dave_whatever
5-Sep-2012, 09:05
Which will not give you the effect of using front tilt. Try it on a building sometime...

Depends what you mean by "the effect of front tilt" - if you're after a plane of focus from near to far for a landscape shot and are not too bothered about the often slight change of shape of the subject then you get this effect with rear tilt. If you're after keeping verticals vertical then obviously rear tilt is out of the question. I was just pointing out that rear tilt avoids the issue of the image circle moving around too much when using front tilt with a tele, that is all.

Jeff Keller
5-Sep-2012, 11:22
A 600mm used on a 4x5 has roughly the same angle of view as a 150mm used on a 35mm. Unless you are doing close-up shots, you probably won't use tilt. If you are doing close-ups with a 600mm, you must have a lot of bellows?

Shift shouldn't be a problem with a tele design other than a typically smaller image circle.

Maybe my assumption of 4x5 is way off?

Jeff Keller

sinhof
5-Sep-2012, 11:38
Bob : All Apo-Ronars are not CL-versions. I have both, 9/360 and 9/360 CL. Older is heavy 834 grams, minimum aperture is 260. Newer CL is lighter 541 grams and the minimum aperture is "only" 90. Optically they can be same. Both are very sharp. My 480 is without CL, my 600 is KLIMSCH-selected without CL and the 14/890 is CL and lighter then 600mm (2122 grams versus 2350 grams).

Bob Salomon
5-Sep-2012, 11:40
Bob : All Apo-Ronars are not CL-versions. I have both, 9/360 and 9/360 CL. Older is heavy 834 grams, minimum aperture is 260. Newer CL is lighter 541 grams and the minimum aperture is "only" 90. Optically they can be same. Both are very sharp. My 480 is without CL, my 600 is KLIMSCH-selected without CL and the 14/890 is CL and lighter then 600mm (2122 grams versus 2350 grams).

I said modern ones.

Pre 80s are different.

Len Middleton
5-Sep-2012, 12:38
All Apo Ronar were CL versions (at least modern ones). CL only means that the lens has a linear aperature scale. The only exception was the 150mm f9 Apo Ronar.

Bob,

Thank you for that information.

It does seem to be some inconsistency though, and wondering if it has to do with barrel versus shutter mount.

I have a 480mm f9 and a 600mm f9 Apo-Ronar CL mounted in barrels with 11 XXX XXX serial numbers, and the engraving does indicate the "CL".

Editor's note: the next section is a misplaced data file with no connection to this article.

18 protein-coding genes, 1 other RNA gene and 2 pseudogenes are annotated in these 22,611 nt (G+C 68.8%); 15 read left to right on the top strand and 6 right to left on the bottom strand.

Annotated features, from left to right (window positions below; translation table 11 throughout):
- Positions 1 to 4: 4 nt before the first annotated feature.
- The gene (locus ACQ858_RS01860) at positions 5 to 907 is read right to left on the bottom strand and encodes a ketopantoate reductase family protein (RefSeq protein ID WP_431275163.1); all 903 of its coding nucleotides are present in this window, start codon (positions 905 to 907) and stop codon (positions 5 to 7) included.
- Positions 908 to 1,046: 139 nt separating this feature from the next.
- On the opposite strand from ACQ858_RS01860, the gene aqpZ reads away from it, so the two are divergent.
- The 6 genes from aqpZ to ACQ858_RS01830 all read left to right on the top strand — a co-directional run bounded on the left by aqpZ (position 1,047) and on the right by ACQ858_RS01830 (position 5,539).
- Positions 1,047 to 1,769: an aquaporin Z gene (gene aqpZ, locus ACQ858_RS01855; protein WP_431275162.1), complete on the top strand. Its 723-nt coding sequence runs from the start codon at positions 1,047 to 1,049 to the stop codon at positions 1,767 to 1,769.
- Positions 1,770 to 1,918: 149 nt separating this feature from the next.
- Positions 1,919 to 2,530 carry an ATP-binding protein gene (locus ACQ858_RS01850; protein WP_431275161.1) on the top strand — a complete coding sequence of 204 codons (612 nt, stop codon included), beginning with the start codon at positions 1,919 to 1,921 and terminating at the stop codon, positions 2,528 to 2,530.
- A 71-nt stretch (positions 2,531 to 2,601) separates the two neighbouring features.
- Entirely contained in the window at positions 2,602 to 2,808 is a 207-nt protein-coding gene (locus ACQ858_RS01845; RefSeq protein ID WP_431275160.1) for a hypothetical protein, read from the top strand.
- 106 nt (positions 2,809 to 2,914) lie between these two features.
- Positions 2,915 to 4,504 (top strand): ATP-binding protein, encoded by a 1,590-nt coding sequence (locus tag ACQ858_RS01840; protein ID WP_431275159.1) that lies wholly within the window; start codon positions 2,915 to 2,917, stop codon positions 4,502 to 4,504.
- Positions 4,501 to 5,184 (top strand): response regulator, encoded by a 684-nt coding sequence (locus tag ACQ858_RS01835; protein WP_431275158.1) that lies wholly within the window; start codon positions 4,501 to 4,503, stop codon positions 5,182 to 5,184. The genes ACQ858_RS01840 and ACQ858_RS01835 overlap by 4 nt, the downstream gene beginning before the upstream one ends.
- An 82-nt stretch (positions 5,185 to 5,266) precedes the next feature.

My 420mm f9 Apo-Ronar MC mounted in a Copal 3 with a 10 6XX XX serial number does not have "CL" engraved in the front ring, although it does have the "MC" engraved.

No big issue, but just naturally curious.

Thanks,

Len

Drew Wiley
5-Sep-2012, 13:01
What th ..., Jeff ... The longer the lens, the more important tilt is, unless the entire subject lies at inifinity. Not much depth of field otherwise with a 600. I personally use a
Fuji 600C, but always on 8x10. Anything with a number 3 shutter at long bellows ext is
going to be trouble on a typical field 4x5. I don't think telephotos help that much either,
because they are quite heavy. Fuji made a 600T in no.1 shutter, with an image circle
suitable for at least 4x5.

Bob Salomon
5-Sep-2012, 13:35
Len,

The Rodenstock process lens brochure states that all, except the 150, are CL. Since CL only means that the aperture scale is linear it is very easy to tell if your 420 is a CL or not.

Apparently older Apo Ronar lenses were not, or all were not (150 excepted) CL apertures but my brochures only go back a few years. When I look at a 1985 Rodenstock camera lens brochure CL is not mentioned at all and the 300mm that is illustrated is not marked CL but it is in a shutter. The brochure that made the claim about linear scales only listed lenses in NF mount not shutter mount. And the mounts have the aperture scale not the lenses.

It is making me curious so I will discuss it with the factory people when we see them shortly at Photokina, as long as there isn't a strike by Lufthansa cabin crews.

hiend61
5-Sep-2012, 13:42